Barcelona Day 6 from Nîmes to Béziers
Day number six! With 150 km (93 mi) I have again set myself a good course. Fortunately, everything was very flat and without any significant increases throughout the whole stage. But today, the sixth day, it’s supposed to happen: I’ll reach the Mediterranean after about a third of the day’s distance! This is an important interim goal for me.
The breakfast has worked out well for me. Until Barcelona I spend the night every day in an IBIS hotel and breakfast is the same in each of these hotels. My breakfast looks the same every day without having to think long and hard. Two pieces of bread, one with jam and one with chocolate cream, add orange juice and yogurt. It doesn’t have much more choice, but € 6.60 is okay (at IBIS in Switzerland the same breakfast cost astronomical CHF 18.00). Such a breakfast is not exactly a luxury now, but first of all I can’t eat early in the morning anymore and secondly, it’s enough until lunch. Usually also longer, because I often do without an extensive lunch and prefer to eat tasty in the evening.
So, breakfast ready, pack everything and off to the road! The day begins like yesterday, with a lot of sun and tailwind. So it’s fantastic to drive! But after about 15 km my enthusiasm gets a little damper: I land on a mogul slope. Although this is not the right expression: It looks as if the road had been exposed to a violent bombardment. No asphalt, just sand. Potholes, so deep that I can’t see over the edge when driving through. That was quite a drag and I was happy to reach a place again after a few kilometers, where there are reasonable asphalted roads.
The place is called Vauvert. From here on, the quality of the road turned into the exact opposite. Here begins an exemplary cycle path with asphalted surface and one lane per driving direction quite flat along the Canal Philippe-Lamour. Of course still with a tailwind! When a bench came, my luck was perfect and I took the opportunity for a break for refreshments. As I quickly noticed, this was a good decision, because after not quite three kilometers I had to leave this beautiful path along the canal and continue on a road.
But after only six kilometers I reached a canal, the Canal du Rhône à Sète. Here I went straight on for about 10 km (6 mi). No curve. Although I made rapid progress, it felt as if I was crawling. In the distance I can already see a lighthouse, there must be the sea, but it simply does not want to come closer. That is the disadvantage of dead straight sections. Just when the canal made its first bend, I had to go straight on. But the lighthouse was close enough to touch, I must almost be at the sea! Driving towards the lighthouse I came to Aigues-Mortes.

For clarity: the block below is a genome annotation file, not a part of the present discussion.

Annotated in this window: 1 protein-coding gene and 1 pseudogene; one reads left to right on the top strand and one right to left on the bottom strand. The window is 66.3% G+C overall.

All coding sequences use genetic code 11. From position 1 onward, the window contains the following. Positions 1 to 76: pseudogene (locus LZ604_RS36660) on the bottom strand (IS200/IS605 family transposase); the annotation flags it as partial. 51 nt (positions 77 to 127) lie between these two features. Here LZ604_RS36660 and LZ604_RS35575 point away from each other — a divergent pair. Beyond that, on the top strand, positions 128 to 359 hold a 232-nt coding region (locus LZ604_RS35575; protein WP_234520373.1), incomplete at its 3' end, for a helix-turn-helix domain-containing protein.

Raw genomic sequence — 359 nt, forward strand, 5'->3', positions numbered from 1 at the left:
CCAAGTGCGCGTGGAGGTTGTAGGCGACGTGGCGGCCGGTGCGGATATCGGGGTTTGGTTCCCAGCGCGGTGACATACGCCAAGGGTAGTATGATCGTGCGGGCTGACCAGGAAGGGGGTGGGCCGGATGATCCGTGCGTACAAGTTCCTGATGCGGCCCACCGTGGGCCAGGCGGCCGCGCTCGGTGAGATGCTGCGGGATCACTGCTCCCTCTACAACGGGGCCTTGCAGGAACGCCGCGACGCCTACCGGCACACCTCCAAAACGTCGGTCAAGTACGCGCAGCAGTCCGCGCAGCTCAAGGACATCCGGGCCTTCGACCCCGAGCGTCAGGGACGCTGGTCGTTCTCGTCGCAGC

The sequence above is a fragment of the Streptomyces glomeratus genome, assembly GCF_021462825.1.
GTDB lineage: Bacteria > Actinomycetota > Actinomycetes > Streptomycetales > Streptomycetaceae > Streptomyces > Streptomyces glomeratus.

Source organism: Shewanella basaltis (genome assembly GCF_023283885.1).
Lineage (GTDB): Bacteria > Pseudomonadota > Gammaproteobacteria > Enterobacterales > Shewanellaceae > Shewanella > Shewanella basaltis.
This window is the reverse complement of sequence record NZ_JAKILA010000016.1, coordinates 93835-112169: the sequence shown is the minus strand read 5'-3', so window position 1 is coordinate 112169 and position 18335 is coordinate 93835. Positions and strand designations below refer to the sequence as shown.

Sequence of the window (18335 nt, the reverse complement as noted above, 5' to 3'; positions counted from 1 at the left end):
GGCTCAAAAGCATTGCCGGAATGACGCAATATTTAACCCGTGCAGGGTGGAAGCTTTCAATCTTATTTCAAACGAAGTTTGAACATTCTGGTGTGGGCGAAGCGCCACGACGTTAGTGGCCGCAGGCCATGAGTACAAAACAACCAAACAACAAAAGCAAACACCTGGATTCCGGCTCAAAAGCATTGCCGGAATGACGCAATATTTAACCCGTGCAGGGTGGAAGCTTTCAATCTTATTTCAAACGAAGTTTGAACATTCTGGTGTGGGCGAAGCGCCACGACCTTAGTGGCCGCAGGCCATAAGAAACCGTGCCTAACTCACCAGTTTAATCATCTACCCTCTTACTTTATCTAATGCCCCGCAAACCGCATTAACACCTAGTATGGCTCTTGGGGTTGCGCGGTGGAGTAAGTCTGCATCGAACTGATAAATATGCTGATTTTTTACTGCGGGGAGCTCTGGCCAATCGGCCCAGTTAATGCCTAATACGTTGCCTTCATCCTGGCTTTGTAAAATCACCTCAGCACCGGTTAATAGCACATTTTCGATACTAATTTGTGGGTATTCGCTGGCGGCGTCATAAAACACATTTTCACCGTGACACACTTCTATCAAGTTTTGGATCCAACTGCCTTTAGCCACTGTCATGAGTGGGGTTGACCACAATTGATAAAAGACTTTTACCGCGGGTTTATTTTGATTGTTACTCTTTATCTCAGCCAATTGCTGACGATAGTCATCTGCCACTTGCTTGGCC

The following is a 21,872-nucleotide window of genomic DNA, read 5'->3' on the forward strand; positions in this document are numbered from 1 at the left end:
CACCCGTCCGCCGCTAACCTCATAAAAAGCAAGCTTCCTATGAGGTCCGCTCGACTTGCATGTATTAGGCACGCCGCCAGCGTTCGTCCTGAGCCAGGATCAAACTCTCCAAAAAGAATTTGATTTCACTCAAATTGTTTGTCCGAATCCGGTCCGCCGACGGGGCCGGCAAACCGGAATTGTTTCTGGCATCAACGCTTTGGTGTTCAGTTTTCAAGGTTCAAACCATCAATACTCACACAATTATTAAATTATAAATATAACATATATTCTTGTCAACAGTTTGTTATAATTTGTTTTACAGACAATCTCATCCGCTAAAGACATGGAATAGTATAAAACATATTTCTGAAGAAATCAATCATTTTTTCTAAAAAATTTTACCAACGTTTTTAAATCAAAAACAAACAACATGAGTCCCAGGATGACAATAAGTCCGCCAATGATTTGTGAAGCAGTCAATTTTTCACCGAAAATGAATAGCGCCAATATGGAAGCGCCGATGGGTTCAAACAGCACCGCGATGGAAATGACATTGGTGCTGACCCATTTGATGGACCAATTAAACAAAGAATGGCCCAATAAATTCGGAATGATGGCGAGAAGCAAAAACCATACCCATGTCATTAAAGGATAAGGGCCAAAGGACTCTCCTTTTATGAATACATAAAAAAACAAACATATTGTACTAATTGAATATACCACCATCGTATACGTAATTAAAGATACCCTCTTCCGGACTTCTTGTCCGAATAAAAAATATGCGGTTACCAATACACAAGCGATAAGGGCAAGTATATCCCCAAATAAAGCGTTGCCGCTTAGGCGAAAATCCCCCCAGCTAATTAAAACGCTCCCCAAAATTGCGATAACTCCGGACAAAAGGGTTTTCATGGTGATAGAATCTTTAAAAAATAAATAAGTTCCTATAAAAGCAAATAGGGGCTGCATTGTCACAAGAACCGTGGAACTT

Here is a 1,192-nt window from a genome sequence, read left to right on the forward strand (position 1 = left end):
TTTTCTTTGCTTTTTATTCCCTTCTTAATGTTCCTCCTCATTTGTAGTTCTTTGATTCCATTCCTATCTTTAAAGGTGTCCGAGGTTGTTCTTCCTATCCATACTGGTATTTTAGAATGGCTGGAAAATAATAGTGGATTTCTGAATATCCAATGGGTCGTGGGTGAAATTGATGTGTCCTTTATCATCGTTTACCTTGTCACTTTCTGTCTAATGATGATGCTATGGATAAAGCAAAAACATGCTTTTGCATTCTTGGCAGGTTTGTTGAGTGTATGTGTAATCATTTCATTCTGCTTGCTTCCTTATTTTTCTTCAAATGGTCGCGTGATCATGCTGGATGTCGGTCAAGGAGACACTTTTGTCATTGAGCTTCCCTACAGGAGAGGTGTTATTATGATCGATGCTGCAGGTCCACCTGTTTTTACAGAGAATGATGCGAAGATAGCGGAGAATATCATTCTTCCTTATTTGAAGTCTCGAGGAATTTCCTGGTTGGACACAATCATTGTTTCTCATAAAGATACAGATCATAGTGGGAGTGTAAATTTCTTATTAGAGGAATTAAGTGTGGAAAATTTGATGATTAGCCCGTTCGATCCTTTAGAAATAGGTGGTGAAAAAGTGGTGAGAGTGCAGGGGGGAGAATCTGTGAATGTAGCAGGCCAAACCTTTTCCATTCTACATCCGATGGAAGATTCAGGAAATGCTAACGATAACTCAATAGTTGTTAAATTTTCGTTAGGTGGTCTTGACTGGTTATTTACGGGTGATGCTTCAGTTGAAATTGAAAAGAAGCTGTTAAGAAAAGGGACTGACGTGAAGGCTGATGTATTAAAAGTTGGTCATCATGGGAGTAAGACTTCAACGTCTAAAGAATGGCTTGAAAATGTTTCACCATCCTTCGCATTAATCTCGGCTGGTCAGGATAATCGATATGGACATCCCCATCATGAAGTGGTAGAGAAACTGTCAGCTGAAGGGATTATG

Surprise! The lighthouse did not stand at the sea, but in the harbor of Aigues-Mortes, which is connected to the sea by another, straight as a die, seven kilometers long channel. So not yet at the sea, let’s go on. I don’t take a break in front of the sea anymore! After an admittedly psychologically somewhat laborious journey of altogether 47 km (29 mi), I arrived in Le Grau-du-Roi for the first time on this journey at the Mediterranean Sea! Unfortunately, the lighthouse there and the whole pier were closed for renovation, so that I drove on and bought some cold drinks and ice cream at a shop. Out of the village, I went, separated by a dune, along the sea. At the first opportunity, I pushed my vehicle through the dune to the sea and then enjoyed a moment of triumph with ice cream and cold drinks!
But I couldn’t stand for too long, it was over 30 degrees and there was no shade on the beach. I renewed my sun protection and set off again, after all, I still had about 100 km (62 mi) ahead of me! The next 70 km (43 mi) were directly at the sea, mostly separated from the water only by the dune and the beach. The cycle paths are also very good here on this section and not so busy yet. The places here on the coast are all holiday resorts with holiday apartments and hotels. The season has not started yet and it is not a weekend. The places make an abandoned and sometimes even neglected impression with dirt and faded, peeling paint on signs and buildings.